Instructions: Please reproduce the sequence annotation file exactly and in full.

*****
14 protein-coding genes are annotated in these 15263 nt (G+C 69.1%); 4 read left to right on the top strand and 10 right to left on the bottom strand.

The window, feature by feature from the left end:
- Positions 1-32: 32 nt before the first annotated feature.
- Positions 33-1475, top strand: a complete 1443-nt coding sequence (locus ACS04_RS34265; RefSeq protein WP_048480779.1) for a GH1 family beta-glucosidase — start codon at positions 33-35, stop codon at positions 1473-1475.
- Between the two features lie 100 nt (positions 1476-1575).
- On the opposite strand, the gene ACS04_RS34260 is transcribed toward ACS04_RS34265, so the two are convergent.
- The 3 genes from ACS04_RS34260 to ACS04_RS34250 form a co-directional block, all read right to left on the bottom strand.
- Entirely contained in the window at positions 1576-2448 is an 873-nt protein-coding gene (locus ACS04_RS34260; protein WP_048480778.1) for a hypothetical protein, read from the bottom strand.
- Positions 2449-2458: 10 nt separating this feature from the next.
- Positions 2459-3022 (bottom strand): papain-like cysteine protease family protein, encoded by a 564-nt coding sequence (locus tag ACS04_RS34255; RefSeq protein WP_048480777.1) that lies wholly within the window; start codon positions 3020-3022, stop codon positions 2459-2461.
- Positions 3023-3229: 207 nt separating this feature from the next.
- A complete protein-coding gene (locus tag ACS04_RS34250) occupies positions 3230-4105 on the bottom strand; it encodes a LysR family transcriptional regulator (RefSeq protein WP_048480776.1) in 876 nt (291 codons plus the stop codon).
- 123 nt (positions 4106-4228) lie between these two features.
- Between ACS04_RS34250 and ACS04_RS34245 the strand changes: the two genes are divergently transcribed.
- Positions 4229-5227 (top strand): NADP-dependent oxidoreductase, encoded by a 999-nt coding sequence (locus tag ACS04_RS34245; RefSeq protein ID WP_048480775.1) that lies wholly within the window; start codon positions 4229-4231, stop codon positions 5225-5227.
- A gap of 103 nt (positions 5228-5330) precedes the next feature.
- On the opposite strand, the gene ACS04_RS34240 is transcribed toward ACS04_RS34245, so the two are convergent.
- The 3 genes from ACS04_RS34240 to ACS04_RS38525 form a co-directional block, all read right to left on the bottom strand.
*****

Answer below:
14 protein-coding genes are annotated in these 15263 nt (G+C 69.1%); 4 read left to right on the top strand and 10 right to left on the bottom strand.

The window, feature by feature from the left end:
- Positions 1-32: 32 nt before the first annotated feature.
- Positions 33-1475, top strand: a complete 1443-nt coding sequence (locus ACS04_RS34265; RefSeq protein WP_048480779.1) for a GH1 family beta-glucosidase — start codon at positions 33-35, stop codon at positions 1473-1475.
- Between the two features lie 100 nt (positions 1476-1575).
- On the opposite strand, the gene ACS04_RS34260 is transcribed toward ACS04_RS34265, so the two are convergent.
- The 3 genes from ACS04_RS34260 to ACS04_RS34250 form a co-directional block, all read right to left on the bottom strand.
- Entirely contained in the window at positions 1576-2448 is an 873-nt protein-coding gene (locus ACS04_RS34260; protein WP_048480778.1) for a hypothetical protein, read from the bottom strand.
- Positions 2449-2458: 10 nt separating this feature from the next.
- Positions 2459-3022 (bottom strand): papain-like cysteine protease family protein, encoded by a 564-nt coding sequence (locus tag ACS04_RS34255; RefSeq protein WP_048480777.1) that lies wholly within the window; start codon positions 3020-3022, stop codon positions 2459-2461.
- Positions 3023-3229: 207 nt separating this feature from the next.
- A complete protein-coding gene (locus tag ACS04_RS34250) occupies positions 3230-4105 on the bottom strand; it encodes a LysR family transcriptional regulator (RefSeq protein WP_048480776.1) in 876 nt (291 codons plus the stop codon).
- 123 nt (positions 4106-4228) lie between these two features.
- Between ACS04_RS34250 and ACS04_RS34245 the strand changes: the two genes are divergently transcribed.
- Positions 4229-5227 (top strand): NADP-dependent oxidoreductase, encoded by a 999-nt coding sequence (locus tag ACS04_RS34245; RefSeq protein ID WP_048480775.1) that lies wholly within the window; start codon positions 4229-4231, stop codon positions 5225-5227.
- A gap of 103 nt (positions 5228-5330) precedes the next feature.
- On the opposite strand, the gene ACS04_RS34240 is transcribed toward ACS04_RS34245, so the two are convergent.
- The 3 genes from ACS04_RS34240 to ACS04_RS38525 form a co-directional block, all read right to left on the bottom strand.